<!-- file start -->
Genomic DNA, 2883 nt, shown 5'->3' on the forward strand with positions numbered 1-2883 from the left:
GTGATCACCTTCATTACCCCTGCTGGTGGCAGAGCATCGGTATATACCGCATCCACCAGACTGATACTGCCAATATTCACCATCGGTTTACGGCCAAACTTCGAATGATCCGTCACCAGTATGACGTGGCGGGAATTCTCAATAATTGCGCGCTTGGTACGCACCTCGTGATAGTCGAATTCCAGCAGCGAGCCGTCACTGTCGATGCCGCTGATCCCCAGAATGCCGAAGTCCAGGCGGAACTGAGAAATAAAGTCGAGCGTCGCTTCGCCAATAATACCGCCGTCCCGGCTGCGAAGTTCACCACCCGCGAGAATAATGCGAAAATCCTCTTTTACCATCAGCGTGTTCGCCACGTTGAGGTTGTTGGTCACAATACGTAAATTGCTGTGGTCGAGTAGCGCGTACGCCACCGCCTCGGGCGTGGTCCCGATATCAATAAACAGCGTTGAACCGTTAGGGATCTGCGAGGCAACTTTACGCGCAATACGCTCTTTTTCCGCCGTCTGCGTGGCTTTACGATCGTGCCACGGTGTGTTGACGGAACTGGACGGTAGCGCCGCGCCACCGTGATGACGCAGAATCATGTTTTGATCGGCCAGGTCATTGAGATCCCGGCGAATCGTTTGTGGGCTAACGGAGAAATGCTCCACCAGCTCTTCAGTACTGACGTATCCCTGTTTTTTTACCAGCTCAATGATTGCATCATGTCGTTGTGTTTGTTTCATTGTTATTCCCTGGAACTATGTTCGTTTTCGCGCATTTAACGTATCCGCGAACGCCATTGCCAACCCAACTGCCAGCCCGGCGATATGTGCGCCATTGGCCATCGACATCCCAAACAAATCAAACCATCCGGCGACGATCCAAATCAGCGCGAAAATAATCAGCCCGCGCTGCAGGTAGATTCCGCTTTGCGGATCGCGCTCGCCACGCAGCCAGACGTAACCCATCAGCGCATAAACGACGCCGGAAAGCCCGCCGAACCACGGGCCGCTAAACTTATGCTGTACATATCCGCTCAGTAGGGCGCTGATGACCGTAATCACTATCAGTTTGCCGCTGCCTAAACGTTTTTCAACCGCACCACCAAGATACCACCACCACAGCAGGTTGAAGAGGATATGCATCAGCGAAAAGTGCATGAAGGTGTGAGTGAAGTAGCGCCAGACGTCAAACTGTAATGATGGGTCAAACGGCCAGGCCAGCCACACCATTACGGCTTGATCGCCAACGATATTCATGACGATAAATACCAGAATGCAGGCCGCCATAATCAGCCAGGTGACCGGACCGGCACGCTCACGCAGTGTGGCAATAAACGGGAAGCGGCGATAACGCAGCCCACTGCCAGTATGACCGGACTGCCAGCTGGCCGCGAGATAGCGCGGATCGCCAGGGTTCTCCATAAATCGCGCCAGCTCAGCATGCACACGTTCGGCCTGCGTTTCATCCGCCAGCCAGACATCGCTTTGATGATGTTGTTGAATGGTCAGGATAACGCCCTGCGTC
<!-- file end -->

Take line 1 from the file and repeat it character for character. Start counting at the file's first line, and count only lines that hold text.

Genomic DNA, 2883 nt, shown 5'->3' on the forward strand with positions numbered 1-2883 from the left: